Production out of the nation's shale plays over the past five years, especially the Marcellus Shale, has proven many early skeptics wrong, according to Terry Engelder, a geosciences professor at Pennsylvania State University who helped spawn interest in the Marcellus through his reserve estimates in 2008.

Engelder said that articles written by Ian Urbina in the New York Times that, among other things, described the shale gas industry as a "Ponzi" scheme whose future would match that of Enron Corp. (see Shale DailyOct. 8, 2012), and dour predictions by anti-fracking groups and environmentalists that the shale gale would quickly fade, don't hold water -- and neither do current critiques that claim some companies have beefed up their shale production numbers in misguided efforts to pay off old debt.

"There's a bunch of stuff out there that I think needs to be debunked," Engelder said during a webinar sponsored by Penn State Cooperative Extension Thursday.

It was Chesapeake Energy Corp. that took much of the heat from Urbina and other shale skeptics -- the company at one point was accused of exaggerating shale gas well productivity and industry reserve estimates (see Shale DailyJune 28, 2011) -- but data gathered since then proves that Chesapeake's petroleum engineers and geologists "really knew what they were doing," according to Engelder. "The decline curves they predicted, without much data...have really held up over time," he said.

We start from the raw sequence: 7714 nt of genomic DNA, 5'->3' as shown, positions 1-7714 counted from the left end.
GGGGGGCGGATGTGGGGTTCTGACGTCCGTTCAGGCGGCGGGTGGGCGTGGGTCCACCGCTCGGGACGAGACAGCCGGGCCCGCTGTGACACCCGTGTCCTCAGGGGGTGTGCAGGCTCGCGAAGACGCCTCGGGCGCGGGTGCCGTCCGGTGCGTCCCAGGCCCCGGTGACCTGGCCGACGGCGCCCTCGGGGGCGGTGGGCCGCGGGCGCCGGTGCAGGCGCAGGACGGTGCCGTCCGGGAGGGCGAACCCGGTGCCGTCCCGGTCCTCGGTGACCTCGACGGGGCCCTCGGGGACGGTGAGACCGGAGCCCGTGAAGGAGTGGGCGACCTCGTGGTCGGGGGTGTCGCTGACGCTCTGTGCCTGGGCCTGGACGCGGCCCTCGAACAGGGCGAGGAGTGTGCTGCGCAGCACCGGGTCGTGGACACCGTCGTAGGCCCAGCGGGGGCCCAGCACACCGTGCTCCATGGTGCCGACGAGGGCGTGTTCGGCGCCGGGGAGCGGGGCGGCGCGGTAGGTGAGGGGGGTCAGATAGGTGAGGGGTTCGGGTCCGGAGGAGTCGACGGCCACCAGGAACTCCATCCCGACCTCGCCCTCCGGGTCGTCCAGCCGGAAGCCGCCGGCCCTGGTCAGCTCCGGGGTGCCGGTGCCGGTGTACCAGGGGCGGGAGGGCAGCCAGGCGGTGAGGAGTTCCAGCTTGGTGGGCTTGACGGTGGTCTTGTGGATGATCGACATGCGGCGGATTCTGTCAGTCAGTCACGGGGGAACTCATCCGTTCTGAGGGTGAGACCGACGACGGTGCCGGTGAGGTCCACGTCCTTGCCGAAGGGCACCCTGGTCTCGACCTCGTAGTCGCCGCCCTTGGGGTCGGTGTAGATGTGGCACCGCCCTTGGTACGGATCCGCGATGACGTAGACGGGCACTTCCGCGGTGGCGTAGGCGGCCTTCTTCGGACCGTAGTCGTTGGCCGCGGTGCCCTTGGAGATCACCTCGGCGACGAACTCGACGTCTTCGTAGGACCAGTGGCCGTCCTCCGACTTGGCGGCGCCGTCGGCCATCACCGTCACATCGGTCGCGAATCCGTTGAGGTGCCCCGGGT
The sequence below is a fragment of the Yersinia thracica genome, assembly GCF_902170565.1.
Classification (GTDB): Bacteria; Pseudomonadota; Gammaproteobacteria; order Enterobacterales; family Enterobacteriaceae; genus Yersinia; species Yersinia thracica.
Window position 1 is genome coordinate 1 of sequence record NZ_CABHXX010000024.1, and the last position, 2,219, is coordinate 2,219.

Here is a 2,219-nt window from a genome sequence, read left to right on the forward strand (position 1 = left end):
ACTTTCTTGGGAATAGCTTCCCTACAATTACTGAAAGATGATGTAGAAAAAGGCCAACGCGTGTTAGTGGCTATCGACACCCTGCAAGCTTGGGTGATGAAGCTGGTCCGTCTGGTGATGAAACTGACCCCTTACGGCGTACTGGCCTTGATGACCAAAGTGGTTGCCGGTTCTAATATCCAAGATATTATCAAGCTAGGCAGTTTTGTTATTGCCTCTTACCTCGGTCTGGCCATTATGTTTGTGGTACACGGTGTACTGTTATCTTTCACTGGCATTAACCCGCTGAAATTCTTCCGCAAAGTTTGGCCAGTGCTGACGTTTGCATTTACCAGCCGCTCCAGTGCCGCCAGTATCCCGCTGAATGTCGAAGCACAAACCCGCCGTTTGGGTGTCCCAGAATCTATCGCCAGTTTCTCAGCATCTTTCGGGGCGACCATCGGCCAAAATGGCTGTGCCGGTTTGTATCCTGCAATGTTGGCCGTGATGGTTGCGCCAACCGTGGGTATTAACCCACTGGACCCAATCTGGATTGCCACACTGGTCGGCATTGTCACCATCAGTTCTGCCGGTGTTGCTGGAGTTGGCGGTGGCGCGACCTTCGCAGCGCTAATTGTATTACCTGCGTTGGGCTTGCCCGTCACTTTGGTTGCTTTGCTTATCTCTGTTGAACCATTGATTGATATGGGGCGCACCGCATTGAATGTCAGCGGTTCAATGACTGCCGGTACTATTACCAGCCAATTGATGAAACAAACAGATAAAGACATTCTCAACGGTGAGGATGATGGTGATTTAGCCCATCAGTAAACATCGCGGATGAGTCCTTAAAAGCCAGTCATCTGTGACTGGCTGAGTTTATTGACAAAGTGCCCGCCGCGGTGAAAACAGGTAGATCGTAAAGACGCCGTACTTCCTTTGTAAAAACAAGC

Critics in the early days of the shale gale said the natural gas industry was setting itself up for collapse, with reserve estimates supposedly exaggerated and decline curves underestimated. Since then, production out of U.S. shale plays has flooded the market, lowering prices nationally, with reverberations felt throughout the economy (see Shale Daily,Sept. 11Sept. 5May 21). And the Marcellus remains the gold standard of the nation's shale plays.

"The average Marcellus well is going to have a production history that looks to me like it will net somewhere on the order of three times as much gas as the average Barnett [Shale] well, to give an indication of how it's doing," Engelder said.

And nay-sayers have said natural gas shale wells can not pay for themselves. Not true, Engelder said. Cumulative production in Pennsylvania through June 2013 was 4.8 Tcf, enough to pay for 3,409 wells at $3.50/Mcf, assuming leasing is part of the $5 million average well cost, he said.

 "These numbers are soft, I admit, but if you actually take these at face value you can see that roughly 95% of all Marcellus wells -- that includes ones that have only produced for six months to a year -- 95% of all Marcellus wells have paid for themselves, based on early production. Admittedly, gas price goes up and down and there are other costs going up and down, but this gives you some idea just how robust it is."